High vitamin D dose is 'better'

Larger doses of vitamin D lead to greater reductions in bone fracture risk, an analysis of trials involving over 80,000 patients has revealed.

Researchers from the University of Zurich examined 20 trials studying fracture rates in patients over 65 years old. The trials, which included a total of 83,165 patients, looked at the effect of giving patients vitamin D rather than calcium or placebo.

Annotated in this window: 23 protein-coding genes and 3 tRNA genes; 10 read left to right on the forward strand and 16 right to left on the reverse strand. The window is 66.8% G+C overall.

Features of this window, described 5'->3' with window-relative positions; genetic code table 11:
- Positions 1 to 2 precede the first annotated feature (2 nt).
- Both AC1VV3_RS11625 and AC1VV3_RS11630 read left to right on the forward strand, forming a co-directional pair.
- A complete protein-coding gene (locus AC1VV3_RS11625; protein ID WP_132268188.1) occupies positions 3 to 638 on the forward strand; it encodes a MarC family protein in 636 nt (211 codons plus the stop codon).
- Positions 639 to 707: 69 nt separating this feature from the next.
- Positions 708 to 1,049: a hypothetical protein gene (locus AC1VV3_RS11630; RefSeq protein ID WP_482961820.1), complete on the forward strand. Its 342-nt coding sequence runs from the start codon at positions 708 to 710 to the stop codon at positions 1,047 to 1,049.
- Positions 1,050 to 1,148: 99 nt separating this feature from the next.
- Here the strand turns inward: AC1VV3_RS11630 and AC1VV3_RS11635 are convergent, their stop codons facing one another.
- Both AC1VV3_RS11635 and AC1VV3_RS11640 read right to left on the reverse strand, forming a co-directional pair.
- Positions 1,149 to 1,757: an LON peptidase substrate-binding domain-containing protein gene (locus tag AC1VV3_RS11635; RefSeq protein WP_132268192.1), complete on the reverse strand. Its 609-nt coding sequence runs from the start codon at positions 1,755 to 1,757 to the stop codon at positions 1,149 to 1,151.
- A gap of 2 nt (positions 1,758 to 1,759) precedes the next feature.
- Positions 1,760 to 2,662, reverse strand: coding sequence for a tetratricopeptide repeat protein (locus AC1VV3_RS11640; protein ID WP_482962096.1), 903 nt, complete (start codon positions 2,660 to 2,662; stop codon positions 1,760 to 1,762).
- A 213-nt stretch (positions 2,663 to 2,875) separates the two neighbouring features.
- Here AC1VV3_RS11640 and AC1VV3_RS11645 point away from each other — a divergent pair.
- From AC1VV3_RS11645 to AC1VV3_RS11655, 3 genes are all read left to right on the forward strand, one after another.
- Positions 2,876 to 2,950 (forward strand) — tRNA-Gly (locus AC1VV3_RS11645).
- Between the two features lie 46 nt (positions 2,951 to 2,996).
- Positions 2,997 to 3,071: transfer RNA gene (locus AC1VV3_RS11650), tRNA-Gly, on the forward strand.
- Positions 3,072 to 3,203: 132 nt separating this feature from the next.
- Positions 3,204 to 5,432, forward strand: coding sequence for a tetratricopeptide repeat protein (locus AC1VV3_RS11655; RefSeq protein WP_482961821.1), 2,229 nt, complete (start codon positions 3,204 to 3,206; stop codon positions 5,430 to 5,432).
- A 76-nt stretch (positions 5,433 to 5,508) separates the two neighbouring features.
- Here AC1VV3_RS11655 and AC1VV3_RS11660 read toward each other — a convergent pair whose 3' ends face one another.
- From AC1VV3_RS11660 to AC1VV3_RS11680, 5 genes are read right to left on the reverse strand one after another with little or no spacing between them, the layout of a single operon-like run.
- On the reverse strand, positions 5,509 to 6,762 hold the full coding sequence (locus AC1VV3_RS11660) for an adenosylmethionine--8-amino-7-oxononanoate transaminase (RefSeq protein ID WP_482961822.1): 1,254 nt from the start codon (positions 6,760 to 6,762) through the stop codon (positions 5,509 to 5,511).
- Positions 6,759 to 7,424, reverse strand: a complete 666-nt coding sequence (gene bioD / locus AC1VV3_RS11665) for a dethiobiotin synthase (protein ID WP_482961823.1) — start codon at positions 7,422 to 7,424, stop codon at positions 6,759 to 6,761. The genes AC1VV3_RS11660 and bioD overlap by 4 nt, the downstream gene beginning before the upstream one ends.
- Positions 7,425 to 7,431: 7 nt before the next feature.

The meta-analysis showed that vitamin D intake reduced patients' risk of non-vertebral fracture in a dose-dependent manner. Higher doses (482-770 IU per day) reduce fractures by at least a fifth in the over-65s, the researchers discovered.

The finding suggests that the use of higher received or achieved doses of vitamin D should be explored in future studies in order to maximise reductions in fracture risk.


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